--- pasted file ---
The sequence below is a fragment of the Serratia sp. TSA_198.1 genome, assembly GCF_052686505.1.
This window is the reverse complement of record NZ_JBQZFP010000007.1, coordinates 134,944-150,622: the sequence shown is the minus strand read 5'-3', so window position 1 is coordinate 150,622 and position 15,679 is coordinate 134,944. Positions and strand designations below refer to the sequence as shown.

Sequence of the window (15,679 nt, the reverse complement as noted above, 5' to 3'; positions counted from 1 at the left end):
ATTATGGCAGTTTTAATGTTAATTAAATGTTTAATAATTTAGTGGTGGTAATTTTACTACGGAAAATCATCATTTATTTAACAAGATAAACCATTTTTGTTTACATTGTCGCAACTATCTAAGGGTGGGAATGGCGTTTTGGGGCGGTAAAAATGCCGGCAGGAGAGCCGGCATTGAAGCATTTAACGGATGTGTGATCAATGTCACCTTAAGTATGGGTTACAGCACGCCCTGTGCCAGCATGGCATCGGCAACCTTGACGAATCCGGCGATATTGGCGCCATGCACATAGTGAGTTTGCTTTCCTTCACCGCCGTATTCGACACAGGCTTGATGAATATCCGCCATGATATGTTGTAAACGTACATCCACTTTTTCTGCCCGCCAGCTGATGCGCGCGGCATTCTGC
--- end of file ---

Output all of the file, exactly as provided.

The sequence below is a fragment of the Serratia sp. TSA_198.1 genome, assembly GCF_052686505.1.
This window is the reverse complement of record NZ_JBQZFP010000007.1, coordinates 134,944-150,622: the sequence shown is the minus strand read 5'-3', so window position 1 is coordinate 150,622 and position 15,679 is coordinate 134,944. Positions and strand designations below refer to the sequence as shown.

Sequence of the window (15,679 nt, the reverse complement as noted above, 5' to 3'; positions counted from 1 at the left end):
ATTATGGCAGTTTTAATGTTAATTAAATGTTTAATAATTTAGTGGTGGTAATTTTACTACGGAAAATCATCATTTATTTAACAAGATAAACCATTTTTGTTTACATTGTCGCAACTATCTAAGGGTGGGAATGGCGTTTTGGGGCGGTAAAAATGCCGGCAGGAGAGCCGGCATTGAAGCATTTAACGGATGTGTGATCAATGTCACCTTAAGTATGGGTTACAGCACGCCCTGTGCCAGCATGGCATCGGCAACCTTGACGAATCCGGCGATATTGGCGCCATGCACATAGTGAGTTTGCTTTCCTTCACCGCCGTATTCGACACAGGCTTGATGAATATCCGCCATGATATGTTGTAAACGTACATCCACTTTTTCTGCCCGCCAGCTGATGCGCGCGGCATTCTGC